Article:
Thursday, November 1, 2012

D.J. McIntosh

D. J. McIntosh’s The Witch of Babylon has been sold in nineteen countries, was short-listed for the Crime Writers Association Debut Dagger Award, and won a Crime Writers of Canada Arthur Ellis Award for best unpublished novel.

Last month I asked McIntosh what she was reading.  Her reply:
Because my second novel turns on the hunt for a rare 17th century book, I’ve turned to a book I first read some time ago written by John Dunning, an author who’s considered a master of the bibliophile mystery. He has a huge following and with good reason. Dunning’s ‘hero’ is Cliff Janeway, a book dealer and ex-cop. I always found this an unlikely combination but Dunning brings Janeway convincingly alive. In The Bookman’s Promise, Janeway takes pity on an elderly woman who claims her family is the rightful owner of a valuable first edition collection of works by the adventurer and historian, Sir Richard Burton. In the best tradition of quest novels, Janeway searches for both the collection and Burton’s mysterious handwritten journal that reveals a hidden secret - the spark that lit the American Civil War. I think history is often best illuminated through novels and Dunning’s book is proof of this. He held me enthralled all the way through.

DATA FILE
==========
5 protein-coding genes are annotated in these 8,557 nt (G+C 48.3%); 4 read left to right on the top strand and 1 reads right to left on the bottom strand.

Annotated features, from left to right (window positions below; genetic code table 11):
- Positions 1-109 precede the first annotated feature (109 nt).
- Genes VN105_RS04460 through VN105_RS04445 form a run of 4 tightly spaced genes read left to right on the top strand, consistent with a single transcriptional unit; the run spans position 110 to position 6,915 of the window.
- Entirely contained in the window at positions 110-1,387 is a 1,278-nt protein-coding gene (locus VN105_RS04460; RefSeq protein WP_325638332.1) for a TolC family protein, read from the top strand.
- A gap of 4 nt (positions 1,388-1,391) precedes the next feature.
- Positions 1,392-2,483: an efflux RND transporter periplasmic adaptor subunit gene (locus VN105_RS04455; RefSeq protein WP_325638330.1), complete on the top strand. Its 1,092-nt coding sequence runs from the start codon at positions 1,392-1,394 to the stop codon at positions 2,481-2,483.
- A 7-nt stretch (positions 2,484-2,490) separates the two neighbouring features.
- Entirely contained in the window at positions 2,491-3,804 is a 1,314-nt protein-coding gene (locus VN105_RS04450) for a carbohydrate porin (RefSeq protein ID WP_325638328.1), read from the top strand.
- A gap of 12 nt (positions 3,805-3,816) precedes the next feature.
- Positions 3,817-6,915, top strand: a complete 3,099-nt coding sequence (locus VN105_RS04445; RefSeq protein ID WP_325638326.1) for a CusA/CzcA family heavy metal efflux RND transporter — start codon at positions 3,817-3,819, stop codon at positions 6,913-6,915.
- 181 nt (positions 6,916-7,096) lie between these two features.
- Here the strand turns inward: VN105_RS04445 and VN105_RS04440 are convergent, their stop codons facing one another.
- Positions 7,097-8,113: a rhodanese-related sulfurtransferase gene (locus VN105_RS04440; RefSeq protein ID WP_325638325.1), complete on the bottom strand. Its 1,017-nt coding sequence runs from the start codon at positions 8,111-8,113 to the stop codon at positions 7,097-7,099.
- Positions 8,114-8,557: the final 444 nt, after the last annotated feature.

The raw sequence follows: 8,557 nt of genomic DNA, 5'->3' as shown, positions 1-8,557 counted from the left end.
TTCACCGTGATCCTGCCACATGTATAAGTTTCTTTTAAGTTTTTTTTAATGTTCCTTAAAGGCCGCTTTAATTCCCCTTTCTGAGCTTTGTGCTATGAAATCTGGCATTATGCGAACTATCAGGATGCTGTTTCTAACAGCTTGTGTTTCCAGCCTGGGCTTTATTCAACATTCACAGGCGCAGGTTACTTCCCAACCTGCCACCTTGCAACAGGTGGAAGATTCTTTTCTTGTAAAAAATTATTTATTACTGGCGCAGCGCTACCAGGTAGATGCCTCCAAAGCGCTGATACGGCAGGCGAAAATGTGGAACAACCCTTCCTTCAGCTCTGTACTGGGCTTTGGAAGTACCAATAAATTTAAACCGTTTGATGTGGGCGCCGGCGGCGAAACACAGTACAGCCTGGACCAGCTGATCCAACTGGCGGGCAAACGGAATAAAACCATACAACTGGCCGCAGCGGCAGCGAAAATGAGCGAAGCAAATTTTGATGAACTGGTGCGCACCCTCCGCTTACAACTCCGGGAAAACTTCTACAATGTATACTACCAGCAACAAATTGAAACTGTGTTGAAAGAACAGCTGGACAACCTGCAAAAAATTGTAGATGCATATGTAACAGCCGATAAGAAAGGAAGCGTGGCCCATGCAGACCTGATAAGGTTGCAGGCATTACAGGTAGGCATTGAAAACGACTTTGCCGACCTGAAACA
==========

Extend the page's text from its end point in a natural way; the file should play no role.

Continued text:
Almost all my non-fiction reading is research for my novels and it’s why I picked up The House of Wisdom by Jonathan Lyons. The story of several Christian scholars who travelled to the Near East in the Middle Ages, the book documents how Arabic culture and learning transformed western thought. These ideas ultimately fuelled the Renaissance. Far from a staid historical account, this book had me ‘turning the pages’ as the saying goes, as though it was a thriller.

For a pure, engrossing, nail biting, experience I loved Michael Koryta’s The Ridge. I read a lot of suspense fiction and find many can be predictable but Koryta’s writing is superb. He takes a stock suspense character – the hard bitten sheriff with a vulnerable side – and turns him into a memorable figure. The sheriff has fallen in love with a woman who’s now in jail for shooting him. As a big cat preserve is established in isolated eastern Kentucky, people strangely escape what should be certain death. This is just for openers and Koryta’s magic is to make us believe every word.
Visit D.J. McIntosh's website, Facebook page, and Twitter perch.
The Page 69 Test: The Witch of Babylon.

--Marshal Zeringue